Denitrification is a respiratory process to reduce nitrate or nitrite stepwise to nitrogen gas (NO3  → NO2  → NO → N2O → N2), and plays a major role in converting bioavailable nitrogen to recalcitrant dinitrogen gas [38]. Denitrification normally occurs under oxygen-limiting conditions, and is catalyzed by four types of nitrogen oxide reductases in sequence: nitrate reductase (Nar or Nap), nitrite reductase (Nir), nitric oxide reductase (Nor), and nitrous oxide reductase (Nos) [39, 40]. Previous studies have demonstrated that some Thermus species have incomplete denitrification phenotypes terminating with the production of nitrite or nitrous oxide [16, 41]. This incomplete denitrification is partly encoded by a conjugative element (nitrate conjugative element, NCE) that can be transferred among strains [42]. The NCE is composed of two main operons, nar and nrc, and the transcription factors DnrS and DnrT, which are required for their expression under anaerobic conditions when nitrate is present [43, 44]. The periplasmic nitrate reductase subunits NapB and NapC were not found in the genome of T. amyloliquefaciens YIM 77409T , consistent with the use of the Nar system in the Thermales . Figure 3 shows the organization of the nar operon and neighboring genes involved in denitrification in T. amyloliquefaciens YIM 77409T , T. tengchongensis YIM 77401, and T. scotoductus SA-01. They are located on the chromosome in strains YIM 77409T and YIM 77401, as in T. scotoductus SA-01. However, these gene clusters are located on megaplasmids in T. thermophilus and T. oshimai strains [17]. The nar operons show a high degree of synteny and consist of narCGHJIKT encoding the associated periplasmic cytochrome NarC, the membrane-bound nitrate reductase (NarGHI), the dedicated chaperone NarJ, the nitrate/proton symporter (NarK1), which might also function in nitrite extrusion in T. thermophilus HB8T, and the nitrate/nitrite antiporter (NarK2). Regulatory protein A and a denitrification regulator gene operon dnrST are adjacent to the nar operons. Strain YIM 77409T contains a putative nirS, which encodes the isofunctional tetraheme cytochrome cd1-containing nitrite reductase. The nirK, encoding a Cu-containing nitrite reductase in T. scotoductus SA-01, is absent in strain YIM 77409T and YIM 77401. Genes encoding conserved hypothetical proteins, coenzyme PQQ synthesis protein (PqqE), and nitric oxide reductase subunit b (NorB) and c (NorC) were also presented in the YIM 77409T genome. Genes encoding the periplasmic multicopper enzyme nitrous oxide reductase (Nos), which catalyzes the last step of the denitrification (N2O → N2), were not observed in the YIM 77409T genome or in any Thermus spp. genomes. Physiological experiments with nitrate as the sole terminal electron acceptor also confirm that strain YIM 77409T can convert nitrate to nitrous oxide under anaerobic conditions, but not to nitrogen gas.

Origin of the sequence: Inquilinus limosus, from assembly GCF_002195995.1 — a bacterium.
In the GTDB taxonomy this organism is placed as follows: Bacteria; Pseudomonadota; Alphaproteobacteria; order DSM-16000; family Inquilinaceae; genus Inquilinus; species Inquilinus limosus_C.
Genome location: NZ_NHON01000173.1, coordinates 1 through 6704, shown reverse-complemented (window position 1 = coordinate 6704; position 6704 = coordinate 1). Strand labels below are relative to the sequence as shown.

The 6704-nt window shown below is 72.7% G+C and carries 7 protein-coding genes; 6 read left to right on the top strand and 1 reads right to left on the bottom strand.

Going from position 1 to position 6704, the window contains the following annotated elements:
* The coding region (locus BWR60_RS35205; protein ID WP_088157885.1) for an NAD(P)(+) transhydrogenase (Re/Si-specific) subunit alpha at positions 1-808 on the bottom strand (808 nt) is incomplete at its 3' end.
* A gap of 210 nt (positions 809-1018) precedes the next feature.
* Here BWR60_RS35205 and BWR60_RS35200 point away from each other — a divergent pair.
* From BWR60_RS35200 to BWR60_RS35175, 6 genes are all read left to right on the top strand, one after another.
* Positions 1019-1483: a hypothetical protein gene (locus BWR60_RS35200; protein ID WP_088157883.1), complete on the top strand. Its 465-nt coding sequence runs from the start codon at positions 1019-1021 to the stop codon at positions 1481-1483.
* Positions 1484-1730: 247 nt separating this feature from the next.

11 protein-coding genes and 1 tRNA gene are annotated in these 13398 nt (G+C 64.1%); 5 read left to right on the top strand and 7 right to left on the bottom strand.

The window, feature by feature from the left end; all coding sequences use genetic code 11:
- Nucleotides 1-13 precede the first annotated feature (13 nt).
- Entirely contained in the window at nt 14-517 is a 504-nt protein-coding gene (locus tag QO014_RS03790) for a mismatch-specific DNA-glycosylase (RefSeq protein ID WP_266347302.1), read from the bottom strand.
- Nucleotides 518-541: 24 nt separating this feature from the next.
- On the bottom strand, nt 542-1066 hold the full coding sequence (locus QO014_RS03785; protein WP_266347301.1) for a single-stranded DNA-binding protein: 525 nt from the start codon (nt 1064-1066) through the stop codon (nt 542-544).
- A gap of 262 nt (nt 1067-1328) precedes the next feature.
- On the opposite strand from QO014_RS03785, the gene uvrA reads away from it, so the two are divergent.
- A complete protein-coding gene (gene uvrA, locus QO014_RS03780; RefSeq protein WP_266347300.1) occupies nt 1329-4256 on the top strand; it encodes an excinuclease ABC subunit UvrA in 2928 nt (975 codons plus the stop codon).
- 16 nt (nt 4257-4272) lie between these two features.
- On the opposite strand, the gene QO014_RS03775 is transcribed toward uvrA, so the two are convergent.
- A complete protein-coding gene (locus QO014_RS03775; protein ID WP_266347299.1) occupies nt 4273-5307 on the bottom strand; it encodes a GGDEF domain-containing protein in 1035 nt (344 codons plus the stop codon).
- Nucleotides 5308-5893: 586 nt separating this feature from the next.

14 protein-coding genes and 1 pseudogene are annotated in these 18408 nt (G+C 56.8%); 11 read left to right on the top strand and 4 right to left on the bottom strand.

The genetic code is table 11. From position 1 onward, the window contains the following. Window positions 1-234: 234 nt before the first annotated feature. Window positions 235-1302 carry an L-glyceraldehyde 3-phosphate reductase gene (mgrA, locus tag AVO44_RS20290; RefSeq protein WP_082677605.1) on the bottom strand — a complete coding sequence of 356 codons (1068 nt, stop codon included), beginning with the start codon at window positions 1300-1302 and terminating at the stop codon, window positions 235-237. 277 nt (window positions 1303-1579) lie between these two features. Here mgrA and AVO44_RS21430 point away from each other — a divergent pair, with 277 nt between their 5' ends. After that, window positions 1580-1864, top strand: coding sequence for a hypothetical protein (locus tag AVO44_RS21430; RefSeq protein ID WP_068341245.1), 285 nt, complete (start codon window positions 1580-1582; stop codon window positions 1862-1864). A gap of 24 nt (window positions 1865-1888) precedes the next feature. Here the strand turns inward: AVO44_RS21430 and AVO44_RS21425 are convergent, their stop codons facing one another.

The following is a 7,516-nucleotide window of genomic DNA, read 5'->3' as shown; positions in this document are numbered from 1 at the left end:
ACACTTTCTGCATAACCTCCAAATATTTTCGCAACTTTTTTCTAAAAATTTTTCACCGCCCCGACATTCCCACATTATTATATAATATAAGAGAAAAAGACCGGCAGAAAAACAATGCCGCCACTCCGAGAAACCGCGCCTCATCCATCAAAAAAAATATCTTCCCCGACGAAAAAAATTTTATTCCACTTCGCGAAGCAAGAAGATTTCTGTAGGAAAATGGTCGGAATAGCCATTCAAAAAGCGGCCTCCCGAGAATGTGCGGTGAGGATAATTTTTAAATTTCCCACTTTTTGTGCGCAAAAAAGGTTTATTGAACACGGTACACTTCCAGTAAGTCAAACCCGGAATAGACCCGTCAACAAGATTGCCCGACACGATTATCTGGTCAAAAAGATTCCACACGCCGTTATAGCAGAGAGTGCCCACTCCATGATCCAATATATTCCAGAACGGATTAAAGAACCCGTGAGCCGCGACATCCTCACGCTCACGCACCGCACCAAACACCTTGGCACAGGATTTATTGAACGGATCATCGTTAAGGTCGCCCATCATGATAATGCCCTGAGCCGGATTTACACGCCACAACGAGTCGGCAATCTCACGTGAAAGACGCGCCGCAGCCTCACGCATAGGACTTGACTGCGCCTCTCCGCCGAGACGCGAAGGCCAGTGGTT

Fig. 3

Molecular organization of identified nar operon and neighboring genes involved in denitrification located on the chromosome of T. amyloliquefaciens YIM 77409T, T. tengchongensis YIM 77401, and T. scotoductus SA-01. Fe: heme protein-containing nitrite reductase, Cu: copper-containing nitrite reductase. Numbers below the genes indicate the provisional ORF numbers in T. amyloliquefaciens YIM 77409T and T. tengchongensis YIM 77401, the locations in the chromosome are indicated below. nar: nitrate reductase gene; nir: nitrite reductase gene; nor: nitric oxide reductase gene; dnr: denitrification regulator gene [43, 55, 56]. This figure is modified from Murugapiran et al. [17]